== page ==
The International Atomic Energy Agency is giving North Korea one last chance to allow international supervision of its nuclear program.
The 35 members of the International Atomic Energy Agency's board of governors passed a unanimous resolution strongly condemning North Korea's refusal to cooperate with the international community.
The agency left the door open for North Korea to allow inspectors to return and monitor the reactivation of its nuclear facility at Yongbyon.
The director general of the IAEA, Mohamed ElBaradei, said "compliance and not defiance" was the message to Pyongyang. But Mr. ElBaradei stressed that the international community is willing to work with North Korea.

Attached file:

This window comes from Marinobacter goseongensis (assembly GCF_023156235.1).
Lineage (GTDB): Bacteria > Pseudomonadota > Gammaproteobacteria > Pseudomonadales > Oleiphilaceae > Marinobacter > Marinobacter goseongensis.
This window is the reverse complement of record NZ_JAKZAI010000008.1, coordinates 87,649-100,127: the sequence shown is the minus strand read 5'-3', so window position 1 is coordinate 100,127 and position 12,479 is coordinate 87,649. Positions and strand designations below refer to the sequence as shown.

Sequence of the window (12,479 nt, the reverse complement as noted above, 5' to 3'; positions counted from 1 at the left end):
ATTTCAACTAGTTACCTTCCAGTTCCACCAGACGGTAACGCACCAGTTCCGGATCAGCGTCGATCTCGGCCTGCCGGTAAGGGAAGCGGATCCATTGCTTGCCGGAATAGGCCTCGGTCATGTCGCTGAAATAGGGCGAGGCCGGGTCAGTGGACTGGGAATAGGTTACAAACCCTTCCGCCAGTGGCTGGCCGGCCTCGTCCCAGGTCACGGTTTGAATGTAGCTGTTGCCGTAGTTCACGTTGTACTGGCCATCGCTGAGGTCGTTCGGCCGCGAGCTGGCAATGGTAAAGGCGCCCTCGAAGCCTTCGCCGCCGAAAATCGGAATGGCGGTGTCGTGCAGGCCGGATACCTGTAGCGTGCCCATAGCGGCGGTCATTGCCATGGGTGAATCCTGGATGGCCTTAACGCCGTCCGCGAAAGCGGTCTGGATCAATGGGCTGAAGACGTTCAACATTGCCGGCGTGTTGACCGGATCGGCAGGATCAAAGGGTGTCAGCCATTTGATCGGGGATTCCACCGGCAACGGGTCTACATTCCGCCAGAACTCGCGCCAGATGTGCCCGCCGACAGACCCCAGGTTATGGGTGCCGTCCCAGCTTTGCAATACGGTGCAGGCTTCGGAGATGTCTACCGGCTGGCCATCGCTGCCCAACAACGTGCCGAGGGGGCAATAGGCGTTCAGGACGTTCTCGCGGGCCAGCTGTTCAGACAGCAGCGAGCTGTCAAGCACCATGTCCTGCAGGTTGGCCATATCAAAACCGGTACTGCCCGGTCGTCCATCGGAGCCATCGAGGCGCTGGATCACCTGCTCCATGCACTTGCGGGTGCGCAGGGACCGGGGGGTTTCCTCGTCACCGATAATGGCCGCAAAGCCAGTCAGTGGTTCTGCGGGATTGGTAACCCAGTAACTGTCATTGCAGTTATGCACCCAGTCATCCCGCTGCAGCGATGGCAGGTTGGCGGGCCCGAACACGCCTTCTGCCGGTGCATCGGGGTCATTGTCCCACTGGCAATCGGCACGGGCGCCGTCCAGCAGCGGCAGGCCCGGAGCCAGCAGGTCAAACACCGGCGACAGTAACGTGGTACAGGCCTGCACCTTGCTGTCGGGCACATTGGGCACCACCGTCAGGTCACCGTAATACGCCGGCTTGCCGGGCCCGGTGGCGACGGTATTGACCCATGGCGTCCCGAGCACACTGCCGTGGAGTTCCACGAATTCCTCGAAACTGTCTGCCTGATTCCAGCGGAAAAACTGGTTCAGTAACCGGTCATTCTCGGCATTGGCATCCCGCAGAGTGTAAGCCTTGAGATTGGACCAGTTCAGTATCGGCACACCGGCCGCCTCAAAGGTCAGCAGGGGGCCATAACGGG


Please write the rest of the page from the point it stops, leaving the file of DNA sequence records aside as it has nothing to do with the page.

"North Korea has first to fulfill its international obligations, particularly with regard to safeguard agreements, and once they do then there is light at the end of the tunnel for them. There were many statements by the board, by many neighboring countries - Japan, South Korea, the United States - all are ready to engage the DPRK in co-operation agreements with regard to its economic needs and security needs, but only when the DPRK takes the first step and comes into compliance and not defiance," Mr. ElBaradei said.
The IAEA chief is hoping for a positive response from North Korea within the next few days.
If North Korea fails to respond, the board of governors will meet again and is expected to refer the case to the U.N. Security Council.
At the end of December, North Korea expelled IAEA inspectors from its Yongbyon nuclear plant, leaving the agency, as Mr. ElBaradei put it, "clueless" about the country's nuclear program.